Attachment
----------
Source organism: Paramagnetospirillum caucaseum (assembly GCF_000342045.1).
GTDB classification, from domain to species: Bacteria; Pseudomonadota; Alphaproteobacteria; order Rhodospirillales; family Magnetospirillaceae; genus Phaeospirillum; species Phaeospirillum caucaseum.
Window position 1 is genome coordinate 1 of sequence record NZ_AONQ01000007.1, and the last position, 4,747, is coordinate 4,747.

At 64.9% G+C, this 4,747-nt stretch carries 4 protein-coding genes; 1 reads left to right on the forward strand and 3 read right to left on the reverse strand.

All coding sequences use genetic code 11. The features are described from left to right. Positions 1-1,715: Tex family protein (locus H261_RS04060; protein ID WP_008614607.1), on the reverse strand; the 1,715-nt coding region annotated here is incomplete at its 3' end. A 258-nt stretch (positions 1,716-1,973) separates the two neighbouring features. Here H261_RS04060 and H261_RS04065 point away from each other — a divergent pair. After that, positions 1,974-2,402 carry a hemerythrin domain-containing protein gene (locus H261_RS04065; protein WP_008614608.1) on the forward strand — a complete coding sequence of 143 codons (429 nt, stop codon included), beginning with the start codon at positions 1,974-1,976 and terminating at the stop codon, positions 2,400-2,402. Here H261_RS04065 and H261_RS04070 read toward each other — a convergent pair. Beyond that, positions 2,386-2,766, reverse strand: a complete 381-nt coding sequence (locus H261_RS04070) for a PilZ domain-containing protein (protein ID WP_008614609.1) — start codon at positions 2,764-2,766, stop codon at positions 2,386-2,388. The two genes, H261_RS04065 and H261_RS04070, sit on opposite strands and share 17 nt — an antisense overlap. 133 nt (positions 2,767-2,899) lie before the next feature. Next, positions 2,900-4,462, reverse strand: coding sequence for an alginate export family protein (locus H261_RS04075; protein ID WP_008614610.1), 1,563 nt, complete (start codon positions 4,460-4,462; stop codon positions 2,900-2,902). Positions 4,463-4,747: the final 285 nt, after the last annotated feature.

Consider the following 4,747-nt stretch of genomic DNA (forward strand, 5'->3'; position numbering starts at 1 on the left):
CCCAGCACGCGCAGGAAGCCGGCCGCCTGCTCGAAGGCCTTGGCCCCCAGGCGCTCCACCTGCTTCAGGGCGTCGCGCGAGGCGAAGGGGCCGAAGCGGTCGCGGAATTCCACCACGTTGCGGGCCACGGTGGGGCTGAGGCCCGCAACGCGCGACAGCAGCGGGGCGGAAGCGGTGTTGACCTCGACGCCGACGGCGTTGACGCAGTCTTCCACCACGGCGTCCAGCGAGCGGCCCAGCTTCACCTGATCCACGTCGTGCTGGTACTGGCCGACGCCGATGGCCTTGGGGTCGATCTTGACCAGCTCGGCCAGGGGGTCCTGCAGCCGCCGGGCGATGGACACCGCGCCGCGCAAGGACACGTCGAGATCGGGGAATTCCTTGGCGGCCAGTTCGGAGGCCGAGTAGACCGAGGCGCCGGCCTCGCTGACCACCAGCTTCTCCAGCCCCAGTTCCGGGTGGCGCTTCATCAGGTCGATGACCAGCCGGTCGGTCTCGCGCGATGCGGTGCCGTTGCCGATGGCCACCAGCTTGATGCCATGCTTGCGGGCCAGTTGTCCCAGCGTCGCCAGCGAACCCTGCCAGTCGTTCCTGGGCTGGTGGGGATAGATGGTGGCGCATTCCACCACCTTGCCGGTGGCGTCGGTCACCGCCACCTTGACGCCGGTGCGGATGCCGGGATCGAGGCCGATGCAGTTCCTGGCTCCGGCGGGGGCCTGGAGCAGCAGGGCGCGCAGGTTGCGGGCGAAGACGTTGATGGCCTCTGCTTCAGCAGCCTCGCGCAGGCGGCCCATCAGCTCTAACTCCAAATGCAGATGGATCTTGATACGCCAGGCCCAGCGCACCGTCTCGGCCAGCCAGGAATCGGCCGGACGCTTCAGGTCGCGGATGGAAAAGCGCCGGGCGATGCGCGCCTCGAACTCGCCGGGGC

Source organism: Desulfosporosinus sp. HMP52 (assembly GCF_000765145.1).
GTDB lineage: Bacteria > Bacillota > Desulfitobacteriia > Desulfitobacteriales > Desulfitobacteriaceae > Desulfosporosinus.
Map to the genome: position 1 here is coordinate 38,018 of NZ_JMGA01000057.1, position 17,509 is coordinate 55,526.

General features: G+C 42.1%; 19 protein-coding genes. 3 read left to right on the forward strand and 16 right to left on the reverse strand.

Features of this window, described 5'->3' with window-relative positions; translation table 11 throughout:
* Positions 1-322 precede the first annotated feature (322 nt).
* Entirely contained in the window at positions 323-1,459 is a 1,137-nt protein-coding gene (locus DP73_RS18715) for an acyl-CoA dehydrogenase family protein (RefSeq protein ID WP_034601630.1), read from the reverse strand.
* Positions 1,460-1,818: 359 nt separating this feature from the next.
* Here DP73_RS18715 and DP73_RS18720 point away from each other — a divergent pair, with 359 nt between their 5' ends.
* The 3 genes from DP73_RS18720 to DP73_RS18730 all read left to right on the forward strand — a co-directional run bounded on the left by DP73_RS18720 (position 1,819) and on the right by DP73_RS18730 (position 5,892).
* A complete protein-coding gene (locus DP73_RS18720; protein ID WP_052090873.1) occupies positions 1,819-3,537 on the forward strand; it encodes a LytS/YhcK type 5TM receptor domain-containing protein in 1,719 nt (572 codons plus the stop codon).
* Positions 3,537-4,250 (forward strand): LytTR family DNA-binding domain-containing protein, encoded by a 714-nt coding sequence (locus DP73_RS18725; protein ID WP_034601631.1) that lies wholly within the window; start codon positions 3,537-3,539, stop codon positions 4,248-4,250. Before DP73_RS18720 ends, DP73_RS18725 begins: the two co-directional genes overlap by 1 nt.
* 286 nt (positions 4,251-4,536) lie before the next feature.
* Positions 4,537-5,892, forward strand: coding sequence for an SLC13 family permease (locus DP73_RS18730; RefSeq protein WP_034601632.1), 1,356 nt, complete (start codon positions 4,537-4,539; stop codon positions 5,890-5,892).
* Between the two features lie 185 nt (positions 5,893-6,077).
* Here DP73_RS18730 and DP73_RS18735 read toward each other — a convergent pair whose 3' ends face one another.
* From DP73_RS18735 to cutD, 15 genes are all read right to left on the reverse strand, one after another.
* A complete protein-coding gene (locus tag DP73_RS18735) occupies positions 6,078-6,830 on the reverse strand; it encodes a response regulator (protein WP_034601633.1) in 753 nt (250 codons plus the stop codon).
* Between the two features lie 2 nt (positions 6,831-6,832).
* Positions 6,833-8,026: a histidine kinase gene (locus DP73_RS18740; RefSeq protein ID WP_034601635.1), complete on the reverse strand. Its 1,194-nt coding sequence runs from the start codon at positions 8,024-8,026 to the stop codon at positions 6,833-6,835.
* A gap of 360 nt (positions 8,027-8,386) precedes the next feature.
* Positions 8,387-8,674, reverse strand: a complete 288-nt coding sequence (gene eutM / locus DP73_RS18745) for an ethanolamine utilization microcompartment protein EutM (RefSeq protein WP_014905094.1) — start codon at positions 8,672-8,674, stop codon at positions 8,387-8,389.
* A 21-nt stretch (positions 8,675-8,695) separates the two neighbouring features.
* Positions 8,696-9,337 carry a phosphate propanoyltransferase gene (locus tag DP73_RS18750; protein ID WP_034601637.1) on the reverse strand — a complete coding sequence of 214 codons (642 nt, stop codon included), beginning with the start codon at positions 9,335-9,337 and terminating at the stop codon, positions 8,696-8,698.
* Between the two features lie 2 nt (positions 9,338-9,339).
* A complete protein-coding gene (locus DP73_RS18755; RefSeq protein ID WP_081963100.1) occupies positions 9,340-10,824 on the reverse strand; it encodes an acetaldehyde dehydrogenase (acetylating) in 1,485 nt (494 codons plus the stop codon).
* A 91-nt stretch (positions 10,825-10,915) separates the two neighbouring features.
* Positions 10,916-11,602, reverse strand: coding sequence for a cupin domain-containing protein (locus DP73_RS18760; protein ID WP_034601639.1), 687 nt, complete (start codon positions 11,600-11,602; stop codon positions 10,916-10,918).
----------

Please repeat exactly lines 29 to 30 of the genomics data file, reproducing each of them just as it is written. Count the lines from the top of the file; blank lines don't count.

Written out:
* Positions 8,387-8,674, reverse strand: a complete 288-nt coding sequence (gene eutM / locus DP73_RS18745) for an ethanolamine utilization microcompartment protein EutM (RefSeq protein WP_014905094.1) — start codon at positions 8,672-8,674, stop codon at positions 8,387-8,389.
* A 21-nt stretch (positions 8,675-8,695) separates the two neighbouring features.